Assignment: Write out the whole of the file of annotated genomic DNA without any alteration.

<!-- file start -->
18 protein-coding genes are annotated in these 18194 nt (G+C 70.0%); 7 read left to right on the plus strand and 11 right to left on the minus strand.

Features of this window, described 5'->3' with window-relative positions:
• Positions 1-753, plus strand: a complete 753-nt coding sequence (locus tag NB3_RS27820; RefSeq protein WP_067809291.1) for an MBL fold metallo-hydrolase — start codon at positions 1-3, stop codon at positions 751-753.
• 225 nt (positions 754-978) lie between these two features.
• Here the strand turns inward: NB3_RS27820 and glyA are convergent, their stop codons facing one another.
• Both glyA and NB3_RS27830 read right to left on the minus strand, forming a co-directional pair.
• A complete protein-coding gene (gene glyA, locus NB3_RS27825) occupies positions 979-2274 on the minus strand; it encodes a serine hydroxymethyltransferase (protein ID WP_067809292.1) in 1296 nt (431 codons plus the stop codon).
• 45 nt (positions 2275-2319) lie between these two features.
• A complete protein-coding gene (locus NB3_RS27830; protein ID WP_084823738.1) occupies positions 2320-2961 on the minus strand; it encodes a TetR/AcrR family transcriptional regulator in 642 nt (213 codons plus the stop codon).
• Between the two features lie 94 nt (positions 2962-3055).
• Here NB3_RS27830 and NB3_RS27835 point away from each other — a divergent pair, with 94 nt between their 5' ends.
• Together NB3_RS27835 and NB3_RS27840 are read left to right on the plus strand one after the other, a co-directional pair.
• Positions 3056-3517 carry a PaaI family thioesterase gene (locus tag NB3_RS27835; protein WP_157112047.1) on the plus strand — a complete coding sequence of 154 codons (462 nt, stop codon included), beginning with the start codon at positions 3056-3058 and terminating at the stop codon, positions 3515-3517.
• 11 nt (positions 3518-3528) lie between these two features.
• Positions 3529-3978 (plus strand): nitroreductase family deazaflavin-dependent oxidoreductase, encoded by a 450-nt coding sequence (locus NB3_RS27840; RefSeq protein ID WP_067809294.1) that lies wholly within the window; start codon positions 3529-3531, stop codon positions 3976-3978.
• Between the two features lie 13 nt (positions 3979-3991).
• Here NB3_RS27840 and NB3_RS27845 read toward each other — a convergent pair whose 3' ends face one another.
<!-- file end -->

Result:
18 protein-coding genes are annotated in these 18194 nt (G+C 70.0%); 7 read left to right on the plus strand and 11 right to left on the minus strand.

Features of this window, described 5'->3' with window-relative positions:
• Positions 1-753, plus strand: a complete 753-nt coding sequence (locus tag NB3_RS27820; RefSeq protein WP_067809291.1) for an MBL fold metallo-hydrolase — start codon at positions 1-3, stop codon at positions 751-753.
• 225 nt (positions 754-978) lie between these two features.
• Here the strand turns inward: NB3_RS27820 and glyA are convergent, their stop codons facing one another.
• Both glyA and NB3_RS27830 read right to left on the minus strand, forming a co-directional pair.
• A complete protein-coding gene (gene glyA, locus NB3_RS27825) occupies positions 979-2274 on the minus strand; it encodes a serine hydroxymethyltransferase (protein ID WP_067809292.1) in 1296 nt (431 codons plus the stop codon).
• 45 nt (positions 2275-2319) lie between these two features.
• A complete protein-coding gene (locus NB3_RS27830; protein ID WP_084823738.1) occupies positions 2320-2961 on the minus strand; it encodes a TetR/AcrR family transcriptional regulator in 642 nt (213 codons plus the stop codon).
• Between the two features lie 94 nt (positions 2962-3055).
• Here NB3_RS27830 and NB3_RS27835 point away from each other — a divergent pair, with 94 nt between their 5' ends.
• Together NB3_RS27835 and NB3_RS27840 are read left to right on the plus strand one after the other, a co-directional pair.
• Positions 3056-3517 carry a PaaI family thioesterase gene (locus tag NB3_RS27835; protein WP_157112047.1) on the plus strand — a complete coding sequence of 154 codons (462 nt, stop codon included), beginning with the start codon at positions 3056-3058 and terminating at the stop codon, positions 3515-3517.
• 11 nt (positions 3518-3528) lie between these two features.
• Positions 3529-3978 (plus strand): nitroreductase family deazaflavin-dependent oxidoreductase, encoded by a 450-nt coding sequence (locus NB3_RS27840; RefSeq protein ID WP_067809294.1) that lies wholly within the window; start codon positions 3529-3531, stop codon positions 3976-3978.
• Between the two features lie 13 nt (positions 3979-3991).
• Here NB3_RS27840 and NB3_RS27845 read toward each other — a convergent pair whose 3' ends face one another.